# Numerical value of physical constants Mathematica 10

Is there a way to use the physical constants in calculations and have Mathematica 10 figure out the final unit and numerical magnitude? When I try

pcM = N[Quantity[1, "PlanckConstant"]]


I simply get 1. h without the numerical value of Planck constant. Subsequently, using this in all further steps, keeps the answer in h and does not work out units.

However, if I define the planck constant by hand and use it in a calculation, everything works as expected. I am curious as to why the internally defined constants do not show up with numerical values.

Thanks,

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what would you like the result to be, i.e. which units should it be with respect to? – chuy Aug 27 '14 at 15:19
I learned just a few days ago that one can (often) use UnitConvert for this sort of thing. In[199]:= UnitConvert[Quantity[1, "PlanckConstant"]] Out[199]= Quantity[6.626070*10^-34, ( "Kilograms" ("Meters")^2)/("Seconds")] – Daniel Lichtblau Aug 27 '14 at 15:20
or In[647]:= UnitConvert[Quantity[1, "PlanckConstant"], "eV*s"] Out[647]= Quantity[4.135668*10^-15, "Electronvolts" "Seconds"] – chuy Aug 27 '14 at 15:22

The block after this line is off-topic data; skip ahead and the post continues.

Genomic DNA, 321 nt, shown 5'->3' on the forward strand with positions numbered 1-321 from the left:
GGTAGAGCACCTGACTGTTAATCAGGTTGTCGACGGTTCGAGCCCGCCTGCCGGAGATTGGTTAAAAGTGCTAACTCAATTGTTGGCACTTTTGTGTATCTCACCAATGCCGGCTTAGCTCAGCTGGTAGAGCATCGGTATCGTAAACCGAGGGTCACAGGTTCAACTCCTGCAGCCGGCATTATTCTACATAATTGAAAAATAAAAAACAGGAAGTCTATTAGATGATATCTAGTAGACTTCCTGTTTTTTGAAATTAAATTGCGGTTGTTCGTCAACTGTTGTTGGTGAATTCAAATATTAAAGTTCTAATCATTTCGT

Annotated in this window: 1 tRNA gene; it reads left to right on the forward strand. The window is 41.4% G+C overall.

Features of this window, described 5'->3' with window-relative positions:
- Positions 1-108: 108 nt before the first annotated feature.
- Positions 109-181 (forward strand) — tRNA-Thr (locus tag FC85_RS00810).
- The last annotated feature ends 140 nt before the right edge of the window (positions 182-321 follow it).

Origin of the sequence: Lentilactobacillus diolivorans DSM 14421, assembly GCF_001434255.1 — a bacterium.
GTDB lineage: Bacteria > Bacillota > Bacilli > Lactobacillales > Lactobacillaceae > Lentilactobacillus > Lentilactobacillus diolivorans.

In physics, the Planck constant may be used as a natural unit.

If you want to switch to another unit system, use UnitConvert[].

For example, you can switch to standard SI units this way:

UnitConvert[Quantity[1, "PlanckConstant"], "SIBase"]


which will give you:

Quantity[6.626070*10^-34, ("Kilograms" ("Meters")^2)/("Seconds")]


This can be done at the end of calculation.

If you like to get rid of Quantity head, just do:

QuantityMagnitude[%]


which outputs:

6.626070*10^-34

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you can also use QuantityMagnitude to get the value out. – chuy Aug 27 '14 at 15:29
@chuy, indeed, thank you! – Alexey Bobrick Aug 27 '14 at 15:31
Or just UnitConvert without the second argument, which assumes SI units. – Mark Adler Aug 28 '14 at 3:40
@MarkAdler: definitely right! Though, of course, using the second argument is a bit more general. For example, in engeneering applications one unit measure can be used and in spectroscopy - something totally different. – Alexey Bobrick Aug 28 '14 at 8:04

You should use the Physical Constants Package by using

<< PhysicalConstants


When you enter now

PlanckConstant


you directly get the Planck Constant. With

PlanckConstant/(Joule Second)
`

you get the Planck Constant without units.

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True, but note that PhysicalConstants package is obsolete and has been biult into Mathematica since version 9. – Alexey Bobrick Aug 27 '14 at 15:49